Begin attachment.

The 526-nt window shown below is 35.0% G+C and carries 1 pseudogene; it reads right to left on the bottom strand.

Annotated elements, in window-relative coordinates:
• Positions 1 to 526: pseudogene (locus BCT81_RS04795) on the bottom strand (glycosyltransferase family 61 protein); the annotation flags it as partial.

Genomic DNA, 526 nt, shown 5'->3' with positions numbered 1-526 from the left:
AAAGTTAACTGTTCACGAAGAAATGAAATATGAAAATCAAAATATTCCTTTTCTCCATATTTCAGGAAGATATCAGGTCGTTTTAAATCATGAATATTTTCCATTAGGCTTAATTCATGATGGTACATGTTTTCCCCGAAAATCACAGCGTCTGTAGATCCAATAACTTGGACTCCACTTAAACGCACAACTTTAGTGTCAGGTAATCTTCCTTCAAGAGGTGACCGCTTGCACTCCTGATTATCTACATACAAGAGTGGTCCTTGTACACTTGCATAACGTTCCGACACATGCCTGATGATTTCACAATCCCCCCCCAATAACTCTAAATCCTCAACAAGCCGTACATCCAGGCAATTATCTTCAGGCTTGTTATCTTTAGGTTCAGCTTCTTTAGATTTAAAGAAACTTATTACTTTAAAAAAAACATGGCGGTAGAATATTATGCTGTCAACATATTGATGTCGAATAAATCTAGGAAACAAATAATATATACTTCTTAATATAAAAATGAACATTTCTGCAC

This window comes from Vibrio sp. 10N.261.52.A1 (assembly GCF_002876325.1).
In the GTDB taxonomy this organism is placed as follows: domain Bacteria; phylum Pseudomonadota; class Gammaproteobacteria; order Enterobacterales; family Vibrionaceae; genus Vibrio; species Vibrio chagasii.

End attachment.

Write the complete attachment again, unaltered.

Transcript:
The 526-nt window shown below is 35.0% G+C and carries 1 pseudogene; it reads right to left on the bottom strand.

Annotated elements, in window-relative coordinates:
• Positions 1 to 526: pseudogene (locus BCT81_RS04795) on the bottom strand (glycosyltransferase family 61 protein); the annotation flags it as partial.

Genomic DNA, 526 nt, shown 5'->3' with positions numbered 1-526 from the left:
AAAGTTAACTGTTCACGAAGAAATGAAATATGAAAATCAAAATATTCCTTTTCTCCATATTTCAGGAAGATATCAGGTCGTTTTAAATCATGAATATTTTCCATTAGGCTTAATTCATGATGGTACATGTTTTCCCCGAAAATCACAGCGTCTGTAGATCCAATAACTTGGACTCCACTTAAACGCACAACTTTAGTGTCAGGTAATCTTCCTTCAAGAGGTGACCGCTTGCACTCCTGATTATCTACATACAAGAGTGGTCCTTGTACACTTGCATAACGTTCCGACACATGCCTGATGATTTCACAATCCCCCCCCAATAACTCTAAATCCTCAACAAGCCGTACATCCAGGCAATTATCTTCAGGCTTGTTATCTTTAGGTTCAGCTTCTTTAGATTTAAAGAAACTTATTACTTTAAAAAAAACATGGCGGTAGAATATTATGCTGTCAACATATTGATGTCGAATAAATCTAGGAAACAAATAATATATACTTCTTAATATAAAAATGAACATTTCTGCAC

This window comes from Vibrio sp. 10N.261.52.A1 (assembly GCF_002876325.1).
In the GTDB taxonomy this organism is placed as follows: domain Bacteria; phylum Pseudomonadota; class Gammaproteobacteria; order Enterobacterales; family Vibrionaceae; genus Vibrio; species Vibrio chagasii.